Chelsea manager Jose Mourinho wants to know the full implications of referees' chief Mike Riley's apology to West Brom following the controversial award of a penalty in the teams' game at Stamford Bridge earlier this month.
The Baggies looked set for a famous away win before referee Andre Marriner awarded a penalty deep into stoppage time when Ramires went down after colliding with Steven Reid.
Eden Hazard converted the penalty but West Brom boss Steve Clarke was furious and Riley has now issued an apology, an act which Mourinho feels equates to a "public exposing" of Marriner.
And the Blues boss is interested to know if a precedent has been set and that apologies for controversial decisions will soon be issued as a matter of course.
"I'm very curious to know the consequences of it," said Mourinho, speaking prior to Saturday's match at West Ham.
"At least now the referees know, they know one thing. If in a controversial - I'm not saying a mistake - decision that hypothetically - and, I repeat, hypothetically - favours Chelsea, they know they are going to be publicly exposed by their boss. That they know.
"They can make, hypothetically, mistakes, favouring other teams, nothing happens.
"If hypothetically - and, I repeat, hypothetically - they make a mistake, they are publicly exposed by their own boss.
"I'm very curious to know if it was just an isolated phone call. I'm curious to know if people see that as a normal situation.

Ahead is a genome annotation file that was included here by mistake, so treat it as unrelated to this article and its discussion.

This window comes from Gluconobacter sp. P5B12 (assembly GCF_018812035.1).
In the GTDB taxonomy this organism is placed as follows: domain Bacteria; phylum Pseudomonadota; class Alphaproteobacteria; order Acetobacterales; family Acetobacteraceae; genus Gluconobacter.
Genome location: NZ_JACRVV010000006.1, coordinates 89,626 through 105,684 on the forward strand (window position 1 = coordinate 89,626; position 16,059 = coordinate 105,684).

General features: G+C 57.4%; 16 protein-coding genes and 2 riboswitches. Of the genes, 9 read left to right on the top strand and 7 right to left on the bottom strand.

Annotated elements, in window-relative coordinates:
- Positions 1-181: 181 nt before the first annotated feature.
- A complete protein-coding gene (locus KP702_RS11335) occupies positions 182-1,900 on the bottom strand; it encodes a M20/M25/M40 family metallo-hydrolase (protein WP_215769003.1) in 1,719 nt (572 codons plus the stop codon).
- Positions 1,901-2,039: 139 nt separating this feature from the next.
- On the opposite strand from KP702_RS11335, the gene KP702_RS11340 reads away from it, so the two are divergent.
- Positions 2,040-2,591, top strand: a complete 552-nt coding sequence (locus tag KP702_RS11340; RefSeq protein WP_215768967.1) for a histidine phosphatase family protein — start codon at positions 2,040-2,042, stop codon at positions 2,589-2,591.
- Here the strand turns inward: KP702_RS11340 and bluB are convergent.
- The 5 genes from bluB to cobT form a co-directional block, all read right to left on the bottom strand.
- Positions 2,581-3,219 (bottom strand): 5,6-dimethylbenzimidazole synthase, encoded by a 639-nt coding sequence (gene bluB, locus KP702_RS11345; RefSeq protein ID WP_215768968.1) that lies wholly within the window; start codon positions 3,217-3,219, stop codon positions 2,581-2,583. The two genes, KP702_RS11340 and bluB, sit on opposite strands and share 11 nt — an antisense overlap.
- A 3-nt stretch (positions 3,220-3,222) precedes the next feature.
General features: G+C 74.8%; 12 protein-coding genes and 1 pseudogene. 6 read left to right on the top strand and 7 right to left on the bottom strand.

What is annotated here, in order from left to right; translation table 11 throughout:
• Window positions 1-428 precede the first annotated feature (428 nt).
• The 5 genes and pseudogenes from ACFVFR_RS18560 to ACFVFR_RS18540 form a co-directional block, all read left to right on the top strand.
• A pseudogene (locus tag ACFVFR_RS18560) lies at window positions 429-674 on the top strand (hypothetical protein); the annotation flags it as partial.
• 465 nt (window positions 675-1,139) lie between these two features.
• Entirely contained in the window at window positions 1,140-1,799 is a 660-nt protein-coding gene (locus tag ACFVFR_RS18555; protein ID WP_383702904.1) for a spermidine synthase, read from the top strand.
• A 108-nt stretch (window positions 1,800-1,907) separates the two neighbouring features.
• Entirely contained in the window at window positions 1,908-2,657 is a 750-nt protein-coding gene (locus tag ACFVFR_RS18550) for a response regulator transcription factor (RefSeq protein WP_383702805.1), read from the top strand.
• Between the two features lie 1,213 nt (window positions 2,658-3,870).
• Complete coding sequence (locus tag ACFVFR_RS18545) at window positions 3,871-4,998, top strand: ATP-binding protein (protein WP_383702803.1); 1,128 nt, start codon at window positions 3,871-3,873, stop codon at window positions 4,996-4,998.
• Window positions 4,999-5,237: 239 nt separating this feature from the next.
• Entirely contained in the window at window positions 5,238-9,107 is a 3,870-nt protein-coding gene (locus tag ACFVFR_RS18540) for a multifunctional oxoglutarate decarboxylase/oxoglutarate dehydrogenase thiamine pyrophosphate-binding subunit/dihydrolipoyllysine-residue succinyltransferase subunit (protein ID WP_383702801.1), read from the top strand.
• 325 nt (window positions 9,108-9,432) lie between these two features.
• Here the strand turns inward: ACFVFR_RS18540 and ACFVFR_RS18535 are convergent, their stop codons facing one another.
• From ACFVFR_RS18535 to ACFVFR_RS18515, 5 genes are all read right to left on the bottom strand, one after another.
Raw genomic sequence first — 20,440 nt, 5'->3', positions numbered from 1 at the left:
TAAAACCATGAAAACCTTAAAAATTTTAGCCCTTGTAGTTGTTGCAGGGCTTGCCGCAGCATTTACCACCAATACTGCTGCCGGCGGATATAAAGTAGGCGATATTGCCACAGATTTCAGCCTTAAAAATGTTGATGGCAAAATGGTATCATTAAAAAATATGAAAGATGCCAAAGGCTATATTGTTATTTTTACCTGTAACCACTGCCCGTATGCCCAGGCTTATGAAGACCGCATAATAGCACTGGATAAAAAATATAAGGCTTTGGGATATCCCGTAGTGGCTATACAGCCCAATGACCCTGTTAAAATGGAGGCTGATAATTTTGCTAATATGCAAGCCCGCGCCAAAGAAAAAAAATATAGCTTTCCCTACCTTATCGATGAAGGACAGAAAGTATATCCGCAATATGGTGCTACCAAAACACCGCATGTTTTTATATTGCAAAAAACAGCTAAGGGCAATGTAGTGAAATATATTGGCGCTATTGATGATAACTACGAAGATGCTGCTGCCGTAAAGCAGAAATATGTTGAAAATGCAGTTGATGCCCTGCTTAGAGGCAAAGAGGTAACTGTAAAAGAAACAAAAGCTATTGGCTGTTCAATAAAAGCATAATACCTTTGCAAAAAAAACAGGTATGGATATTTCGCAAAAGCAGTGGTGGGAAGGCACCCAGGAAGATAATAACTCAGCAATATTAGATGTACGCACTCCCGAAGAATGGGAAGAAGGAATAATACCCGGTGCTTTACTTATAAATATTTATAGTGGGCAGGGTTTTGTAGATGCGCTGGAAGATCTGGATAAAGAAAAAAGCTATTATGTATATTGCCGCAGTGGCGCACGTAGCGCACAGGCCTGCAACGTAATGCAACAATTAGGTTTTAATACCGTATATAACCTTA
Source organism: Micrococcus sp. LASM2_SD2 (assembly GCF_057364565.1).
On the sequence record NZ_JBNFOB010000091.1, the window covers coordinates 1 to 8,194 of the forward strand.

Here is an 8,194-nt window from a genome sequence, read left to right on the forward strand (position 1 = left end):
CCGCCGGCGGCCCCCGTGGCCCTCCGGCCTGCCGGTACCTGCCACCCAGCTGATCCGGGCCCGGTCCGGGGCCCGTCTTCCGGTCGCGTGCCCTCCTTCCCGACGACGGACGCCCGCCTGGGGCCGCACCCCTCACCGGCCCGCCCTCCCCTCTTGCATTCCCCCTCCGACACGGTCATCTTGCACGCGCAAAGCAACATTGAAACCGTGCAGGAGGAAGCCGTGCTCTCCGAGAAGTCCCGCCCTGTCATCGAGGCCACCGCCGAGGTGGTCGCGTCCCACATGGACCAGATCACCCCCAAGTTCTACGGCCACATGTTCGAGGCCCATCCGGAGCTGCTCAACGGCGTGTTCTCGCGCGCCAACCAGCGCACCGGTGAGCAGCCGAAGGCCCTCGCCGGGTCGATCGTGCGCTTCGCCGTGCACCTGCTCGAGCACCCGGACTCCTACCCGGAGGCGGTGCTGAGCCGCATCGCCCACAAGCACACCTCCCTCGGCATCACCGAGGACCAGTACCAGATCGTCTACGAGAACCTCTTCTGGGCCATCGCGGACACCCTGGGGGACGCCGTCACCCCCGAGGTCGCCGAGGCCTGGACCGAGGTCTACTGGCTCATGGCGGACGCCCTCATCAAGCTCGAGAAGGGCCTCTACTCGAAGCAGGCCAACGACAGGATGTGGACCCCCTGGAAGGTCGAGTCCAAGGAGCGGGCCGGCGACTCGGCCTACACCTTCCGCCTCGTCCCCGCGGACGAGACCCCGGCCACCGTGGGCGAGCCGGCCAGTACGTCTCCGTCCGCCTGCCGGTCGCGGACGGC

"I'm interested to know if this is the start, that from now on it's going to be the same for everybody."
Mourinho is eager to know if Hull, Norwich, Swansea and Aston Villa received phone calls for perceived mistakes made by officials against them.
"I'm curious to know if Steve Bruce got a phone call," Mourinho said. "I'm interested to know if Chris Hughton got a phone call. I'm interested to know if (Michael) Laudrup got a phone call."
Mourinho would not comment when questioned over West Brom defender Jonas Olsson's claims he was called a "Mickey Mouse player" by the Chelsea boss.
"Giant players, giant coaches and giant clubs, they don't speak about what happens in the tunnel," Mourinho said.
"The game is a game, the game finished, in the tunnel sometimes a couple of things happen, a couple of words, not aggressions, nothing.
"But giant clubs, giant players and giant managers, they close their mouths. And the next day is another day."